International jazz differs a little bit in that you have in some countries a more modern version or expression of the jazz idiom like in Norway, Holland and Germany – whereas in France and Sweden, you have much more of a straight ahead standard jazz/traditional jazz scene. In South Africa of course we have a standard jazz culture as well as a mixture of (South) African music and jazz which makes us very unique as a jazz culture in the world.
8. When did you know you wanted to be an artist? Was your career choice met with any resistance?
I think I was 5 years old when I said I wanted to be a singer. My Mom was a bit apprehensive because she thought that industry was very tough and dangerous. So she was a bit concerned yet supportive. She’s my biggest fan!
9. Do you find that being a woman in the jazz industry comes with more challenges?
Sometimes, but only when you expect to be treated differently. When you make sure that you work hard and remain focused and when you are good at what you do, this doesn’t even come into play.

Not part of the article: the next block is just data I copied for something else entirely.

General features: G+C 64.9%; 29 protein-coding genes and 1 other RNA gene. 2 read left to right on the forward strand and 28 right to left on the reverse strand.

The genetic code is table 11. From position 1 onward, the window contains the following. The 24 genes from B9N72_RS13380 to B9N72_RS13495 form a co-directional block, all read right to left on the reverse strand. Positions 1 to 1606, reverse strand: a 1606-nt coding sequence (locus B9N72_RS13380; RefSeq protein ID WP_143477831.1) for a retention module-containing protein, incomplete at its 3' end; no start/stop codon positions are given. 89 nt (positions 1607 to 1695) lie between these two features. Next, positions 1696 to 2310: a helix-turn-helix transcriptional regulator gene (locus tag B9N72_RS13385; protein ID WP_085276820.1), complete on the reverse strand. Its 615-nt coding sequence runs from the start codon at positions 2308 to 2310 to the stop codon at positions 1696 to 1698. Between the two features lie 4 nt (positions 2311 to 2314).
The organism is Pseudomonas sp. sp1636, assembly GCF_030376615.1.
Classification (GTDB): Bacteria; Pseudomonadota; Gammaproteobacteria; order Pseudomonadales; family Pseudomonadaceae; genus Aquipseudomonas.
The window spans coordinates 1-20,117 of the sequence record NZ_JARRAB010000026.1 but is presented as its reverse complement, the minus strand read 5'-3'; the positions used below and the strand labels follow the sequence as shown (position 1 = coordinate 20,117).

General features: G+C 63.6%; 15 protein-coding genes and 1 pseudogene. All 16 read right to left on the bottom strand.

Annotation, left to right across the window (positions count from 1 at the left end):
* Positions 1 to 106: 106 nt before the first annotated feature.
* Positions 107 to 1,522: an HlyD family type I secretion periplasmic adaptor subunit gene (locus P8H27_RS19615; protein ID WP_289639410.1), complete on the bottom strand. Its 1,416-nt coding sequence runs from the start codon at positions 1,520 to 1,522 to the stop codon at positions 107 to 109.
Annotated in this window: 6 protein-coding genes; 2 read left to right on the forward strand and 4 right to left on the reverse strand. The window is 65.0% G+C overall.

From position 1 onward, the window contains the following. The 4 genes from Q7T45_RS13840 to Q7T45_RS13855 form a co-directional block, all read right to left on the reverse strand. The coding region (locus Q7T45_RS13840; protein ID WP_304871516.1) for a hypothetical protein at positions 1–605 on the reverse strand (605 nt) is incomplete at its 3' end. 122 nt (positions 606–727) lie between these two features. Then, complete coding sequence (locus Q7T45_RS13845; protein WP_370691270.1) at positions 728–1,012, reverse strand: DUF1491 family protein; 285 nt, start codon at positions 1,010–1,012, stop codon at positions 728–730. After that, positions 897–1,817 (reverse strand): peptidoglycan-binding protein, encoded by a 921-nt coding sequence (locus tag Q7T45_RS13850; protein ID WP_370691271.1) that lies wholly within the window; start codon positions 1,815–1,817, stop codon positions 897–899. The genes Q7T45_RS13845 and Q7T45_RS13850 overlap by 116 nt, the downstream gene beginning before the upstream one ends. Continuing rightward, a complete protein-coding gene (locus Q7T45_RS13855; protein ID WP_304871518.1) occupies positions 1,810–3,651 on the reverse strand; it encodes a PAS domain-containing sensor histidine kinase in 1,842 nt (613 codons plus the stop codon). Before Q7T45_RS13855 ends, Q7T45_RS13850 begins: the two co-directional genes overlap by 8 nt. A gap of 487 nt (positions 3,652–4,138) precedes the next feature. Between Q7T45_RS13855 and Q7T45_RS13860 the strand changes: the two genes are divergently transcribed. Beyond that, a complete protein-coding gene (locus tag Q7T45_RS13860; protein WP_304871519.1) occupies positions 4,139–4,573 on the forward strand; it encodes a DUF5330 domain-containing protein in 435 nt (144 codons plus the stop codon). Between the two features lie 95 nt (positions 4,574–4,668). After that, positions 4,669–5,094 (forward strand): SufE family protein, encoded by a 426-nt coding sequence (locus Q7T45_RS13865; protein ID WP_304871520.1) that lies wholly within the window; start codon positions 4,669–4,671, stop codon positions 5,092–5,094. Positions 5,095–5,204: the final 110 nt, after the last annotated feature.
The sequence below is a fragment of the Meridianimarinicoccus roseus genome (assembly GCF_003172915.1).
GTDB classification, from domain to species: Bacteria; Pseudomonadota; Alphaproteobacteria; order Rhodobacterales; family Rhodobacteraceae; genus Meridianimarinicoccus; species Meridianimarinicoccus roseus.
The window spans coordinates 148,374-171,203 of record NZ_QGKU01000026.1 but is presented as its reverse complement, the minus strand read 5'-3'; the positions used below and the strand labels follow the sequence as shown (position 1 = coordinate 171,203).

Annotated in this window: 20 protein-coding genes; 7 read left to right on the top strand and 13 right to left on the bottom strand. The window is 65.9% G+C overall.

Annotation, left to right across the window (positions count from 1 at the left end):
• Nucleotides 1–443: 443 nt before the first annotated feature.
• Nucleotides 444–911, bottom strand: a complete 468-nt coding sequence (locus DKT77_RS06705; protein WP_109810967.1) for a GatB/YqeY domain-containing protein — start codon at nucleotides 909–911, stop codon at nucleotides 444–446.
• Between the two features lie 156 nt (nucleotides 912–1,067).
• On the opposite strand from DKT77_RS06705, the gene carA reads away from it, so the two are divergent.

10. Great women inspire great women. Who inspired (s) you?
My Mom, my aunts, some of the female artists I work with and my manager Mandisa.
Work hard, music should be a big part of your life so a practice regime is essential. The voice is portable – that’s what Bobby McFerrin told the audience when asked about how he keeps in shape. Listen to music as much as possible. Jazz is an aural art form. Look after yourself. Your body is your instrument. Sleep and a good diet is essential. Respect yourself, other musicians and the music. Leave your ego at the door.
To find out more about Melanie Scholtz, visit www.melaniescholtz.com or keep up with her on Facebook, Twitter and Reverbnation.